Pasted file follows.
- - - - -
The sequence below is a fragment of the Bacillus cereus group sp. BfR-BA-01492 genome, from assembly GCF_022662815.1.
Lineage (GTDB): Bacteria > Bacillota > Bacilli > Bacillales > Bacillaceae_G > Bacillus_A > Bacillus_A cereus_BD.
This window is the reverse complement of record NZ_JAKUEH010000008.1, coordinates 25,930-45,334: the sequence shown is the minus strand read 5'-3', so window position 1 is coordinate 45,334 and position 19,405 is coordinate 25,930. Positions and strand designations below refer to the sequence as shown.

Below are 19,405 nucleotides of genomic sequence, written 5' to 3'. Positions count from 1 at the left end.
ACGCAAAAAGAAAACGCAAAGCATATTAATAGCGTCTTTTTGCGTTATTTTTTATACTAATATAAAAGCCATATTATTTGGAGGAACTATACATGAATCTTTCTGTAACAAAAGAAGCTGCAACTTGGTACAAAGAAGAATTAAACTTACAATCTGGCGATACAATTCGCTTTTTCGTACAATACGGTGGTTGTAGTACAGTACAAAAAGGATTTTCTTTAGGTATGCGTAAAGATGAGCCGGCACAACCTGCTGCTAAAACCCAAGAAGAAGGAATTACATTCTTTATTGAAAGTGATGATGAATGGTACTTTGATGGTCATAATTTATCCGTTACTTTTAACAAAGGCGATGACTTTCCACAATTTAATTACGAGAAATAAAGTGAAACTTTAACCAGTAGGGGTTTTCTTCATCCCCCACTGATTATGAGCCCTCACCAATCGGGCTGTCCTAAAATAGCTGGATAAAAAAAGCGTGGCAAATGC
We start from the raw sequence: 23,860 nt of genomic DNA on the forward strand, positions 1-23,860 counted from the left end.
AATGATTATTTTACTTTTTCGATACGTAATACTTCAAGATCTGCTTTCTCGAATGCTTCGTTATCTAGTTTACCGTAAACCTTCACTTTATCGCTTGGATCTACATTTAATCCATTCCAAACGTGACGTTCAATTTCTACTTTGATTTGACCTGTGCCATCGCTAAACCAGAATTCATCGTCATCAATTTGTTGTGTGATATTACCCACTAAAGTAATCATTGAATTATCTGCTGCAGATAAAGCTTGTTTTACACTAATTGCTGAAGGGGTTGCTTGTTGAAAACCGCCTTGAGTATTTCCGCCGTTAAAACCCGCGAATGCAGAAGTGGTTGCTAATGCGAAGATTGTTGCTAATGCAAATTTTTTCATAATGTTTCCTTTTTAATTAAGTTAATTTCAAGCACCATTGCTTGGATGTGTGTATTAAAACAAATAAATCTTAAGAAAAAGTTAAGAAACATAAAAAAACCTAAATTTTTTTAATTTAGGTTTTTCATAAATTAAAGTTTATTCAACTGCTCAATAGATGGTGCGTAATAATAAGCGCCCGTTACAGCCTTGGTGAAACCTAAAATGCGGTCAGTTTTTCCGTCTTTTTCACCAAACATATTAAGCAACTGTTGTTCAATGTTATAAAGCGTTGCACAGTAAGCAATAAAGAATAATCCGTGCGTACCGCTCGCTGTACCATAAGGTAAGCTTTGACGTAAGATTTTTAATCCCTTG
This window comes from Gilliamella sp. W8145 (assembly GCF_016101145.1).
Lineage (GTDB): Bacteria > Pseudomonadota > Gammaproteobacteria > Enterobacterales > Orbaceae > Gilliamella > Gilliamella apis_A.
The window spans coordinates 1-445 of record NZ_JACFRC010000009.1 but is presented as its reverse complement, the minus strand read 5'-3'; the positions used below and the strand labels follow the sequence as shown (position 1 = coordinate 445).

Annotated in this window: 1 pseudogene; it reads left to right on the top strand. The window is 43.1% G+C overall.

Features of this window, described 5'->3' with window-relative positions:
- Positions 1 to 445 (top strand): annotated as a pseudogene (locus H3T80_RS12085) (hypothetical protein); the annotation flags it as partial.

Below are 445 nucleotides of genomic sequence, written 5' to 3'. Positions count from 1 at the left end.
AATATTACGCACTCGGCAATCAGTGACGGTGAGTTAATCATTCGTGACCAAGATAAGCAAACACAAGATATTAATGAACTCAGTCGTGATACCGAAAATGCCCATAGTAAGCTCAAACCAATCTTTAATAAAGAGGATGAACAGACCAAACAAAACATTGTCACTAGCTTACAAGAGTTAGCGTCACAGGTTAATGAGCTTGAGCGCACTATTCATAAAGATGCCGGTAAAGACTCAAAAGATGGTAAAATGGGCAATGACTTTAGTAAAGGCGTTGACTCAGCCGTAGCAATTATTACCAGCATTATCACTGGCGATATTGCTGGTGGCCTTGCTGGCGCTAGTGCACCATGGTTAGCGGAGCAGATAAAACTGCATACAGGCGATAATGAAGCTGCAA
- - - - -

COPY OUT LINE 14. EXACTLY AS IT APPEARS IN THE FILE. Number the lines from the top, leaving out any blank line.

Below are 445 nucleotides of genomic sequence, written 5' to 3'. Positions count from 1 at the left end.